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LLC in the U.S. and other countries. Any other unmarked trademarks contained herein are the property of their respective owners. All rights reserved.

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End Notes and References

1. Kelly, Jeff. “Key considerations for business intelligence platform consolidation.”


searchdatamanagement.techtarget.com, February 17, 2009. http://tinyurl.com/lr4usk .
2. Kirk, Jeremy. “'Analytics' buzzword needs careful definition.” InfoWorld.com, February 7, 2006.
http://www.infoworld.com/t/data-management/analytics-buzzword-needs-careful-definition-567 .
3. Gnatovich, Rock. “Business Intelligence Versus Business Analytics--What's the Difference?” CIO.com,
February 27, 2006.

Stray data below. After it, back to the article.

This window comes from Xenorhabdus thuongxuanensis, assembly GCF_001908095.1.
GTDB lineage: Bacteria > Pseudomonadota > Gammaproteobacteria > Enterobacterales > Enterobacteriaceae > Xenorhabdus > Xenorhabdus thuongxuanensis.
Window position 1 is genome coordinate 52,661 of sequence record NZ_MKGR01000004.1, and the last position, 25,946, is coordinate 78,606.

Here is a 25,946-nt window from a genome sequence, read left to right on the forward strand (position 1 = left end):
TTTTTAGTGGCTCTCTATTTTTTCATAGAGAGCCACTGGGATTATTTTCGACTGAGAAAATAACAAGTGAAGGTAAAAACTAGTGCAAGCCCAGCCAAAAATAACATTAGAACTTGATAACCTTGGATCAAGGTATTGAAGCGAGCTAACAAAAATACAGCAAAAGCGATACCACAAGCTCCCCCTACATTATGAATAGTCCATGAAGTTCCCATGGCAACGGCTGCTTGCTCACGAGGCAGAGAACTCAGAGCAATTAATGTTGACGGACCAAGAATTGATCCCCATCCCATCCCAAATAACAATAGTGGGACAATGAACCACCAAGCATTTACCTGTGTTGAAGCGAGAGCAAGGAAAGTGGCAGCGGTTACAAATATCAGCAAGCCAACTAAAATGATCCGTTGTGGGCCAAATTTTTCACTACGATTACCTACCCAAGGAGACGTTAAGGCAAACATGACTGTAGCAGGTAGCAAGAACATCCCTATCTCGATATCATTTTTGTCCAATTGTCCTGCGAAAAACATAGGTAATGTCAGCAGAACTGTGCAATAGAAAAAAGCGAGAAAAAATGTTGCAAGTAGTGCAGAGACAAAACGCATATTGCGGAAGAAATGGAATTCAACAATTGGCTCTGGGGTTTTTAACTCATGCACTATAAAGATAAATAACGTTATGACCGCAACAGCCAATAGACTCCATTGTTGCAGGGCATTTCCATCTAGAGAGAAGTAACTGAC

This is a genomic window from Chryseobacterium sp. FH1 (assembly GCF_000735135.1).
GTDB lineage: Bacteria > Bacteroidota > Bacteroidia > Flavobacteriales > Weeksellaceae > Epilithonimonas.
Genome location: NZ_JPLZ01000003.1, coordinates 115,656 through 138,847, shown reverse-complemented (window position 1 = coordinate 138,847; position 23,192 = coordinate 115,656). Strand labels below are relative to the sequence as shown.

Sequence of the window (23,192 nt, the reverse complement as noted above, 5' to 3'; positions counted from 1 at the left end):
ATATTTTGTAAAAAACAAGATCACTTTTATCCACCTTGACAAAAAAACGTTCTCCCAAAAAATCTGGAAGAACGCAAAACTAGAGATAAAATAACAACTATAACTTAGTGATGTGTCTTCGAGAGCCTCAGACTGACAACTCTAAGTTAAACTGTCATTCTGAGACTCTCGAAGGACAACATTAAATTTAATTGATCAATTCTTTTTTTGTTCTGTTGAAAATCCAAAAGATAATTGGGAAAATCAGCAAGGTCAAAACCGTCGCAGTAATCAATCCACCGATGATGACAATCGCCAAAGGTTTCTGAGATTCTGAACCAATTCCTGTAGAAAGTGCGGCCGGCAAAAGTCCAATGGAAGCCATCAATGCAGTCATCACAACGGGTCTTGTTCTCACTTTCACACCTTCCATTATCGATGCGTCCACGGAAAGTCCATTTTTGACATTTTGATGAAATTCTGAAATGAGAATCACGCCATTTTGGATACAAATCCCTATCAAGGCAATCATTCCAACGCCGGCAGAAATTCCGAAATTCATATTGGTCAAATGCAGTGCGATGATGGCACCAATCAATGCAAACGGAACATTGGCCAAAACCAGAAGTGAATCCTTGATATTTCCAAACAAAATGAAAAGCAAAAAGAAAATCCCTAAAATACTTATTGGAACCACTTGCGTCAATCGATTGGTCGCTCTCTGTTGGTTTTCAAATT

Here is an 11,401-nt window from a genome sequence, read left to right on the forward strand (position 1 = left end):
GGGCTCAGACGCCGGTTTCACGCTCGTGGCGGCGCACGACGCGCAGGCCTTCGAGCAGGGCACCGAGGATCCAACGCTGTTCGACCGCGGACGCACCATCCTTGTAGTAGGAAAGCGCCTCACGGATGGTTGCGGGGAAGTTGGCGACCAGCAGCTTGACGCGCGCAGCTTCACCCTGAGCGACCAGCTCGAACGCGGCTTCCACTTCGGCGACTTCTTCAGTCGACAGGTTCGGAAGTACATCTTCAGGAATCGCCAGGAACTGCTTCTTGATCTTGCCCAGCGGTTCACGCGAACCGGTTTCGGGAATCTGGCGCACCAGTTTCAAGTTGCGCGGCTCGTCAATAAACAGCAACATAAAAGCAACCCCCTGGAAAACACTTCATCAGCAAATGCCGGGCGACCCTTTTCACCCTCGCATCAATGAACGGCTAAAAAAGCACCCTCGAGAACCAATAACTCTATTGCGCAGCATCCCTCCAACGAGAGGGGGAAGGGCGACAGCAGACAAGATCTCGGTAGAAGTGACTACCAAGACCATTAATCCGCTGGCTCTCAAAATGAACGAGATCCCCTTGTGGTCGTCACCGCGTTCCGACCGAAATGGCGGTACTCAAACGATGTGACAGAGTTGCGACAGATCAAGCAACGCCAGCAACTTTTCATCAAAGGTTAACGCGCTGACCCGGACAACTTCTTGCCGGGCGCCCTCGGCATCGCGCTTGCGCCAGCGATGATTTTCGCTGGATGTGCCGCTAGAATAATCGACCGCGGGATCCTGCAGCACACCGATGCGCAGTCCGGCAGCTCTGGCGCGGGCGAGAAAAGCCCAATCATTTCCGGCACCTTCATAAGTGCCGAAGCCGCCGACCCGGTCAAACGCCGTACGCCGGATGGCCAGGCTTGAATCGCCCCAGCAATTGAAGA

http://www.cio.com/article/18095/Business_Intelligence_Versus_Business_Analytics_What_s_the_Differenc
e_?page=1 .
4. Hagerty, John. “AMR Research Outlook: The New BI Landscape.” AMRresearch.com, December 19, 2008.
http://www.amrresearch.com/Content/View.aspx?compURI=tcm%3a7-
39121&title=AMR+Research+Outlook%3a+The+New+BI+Landscape.
5. Thomas H. Davenport. “Realizing the Potential of Retail Analytics.” Babson Working Knowledge Research
Center, June 2009.
6. van Donselaar, K.H.; Gaur, V.; van Woensel, T.; Broekmeulen, R. A. C. M.; Fransoo, J. C.; “Ordering Behavior in
Retail Stores and Implications for Automated Replenishment” Revised working paper dated May 12, 2009;
first version: January 31, 2006. http://papers.ssrn.com/abstract=1410095
7. Imhoff, Claudio, and Colin White. “Pay as You Go: SaaS Business Intelligence and Data Management,” May 20,
2009. http://www.b-eye-research.com/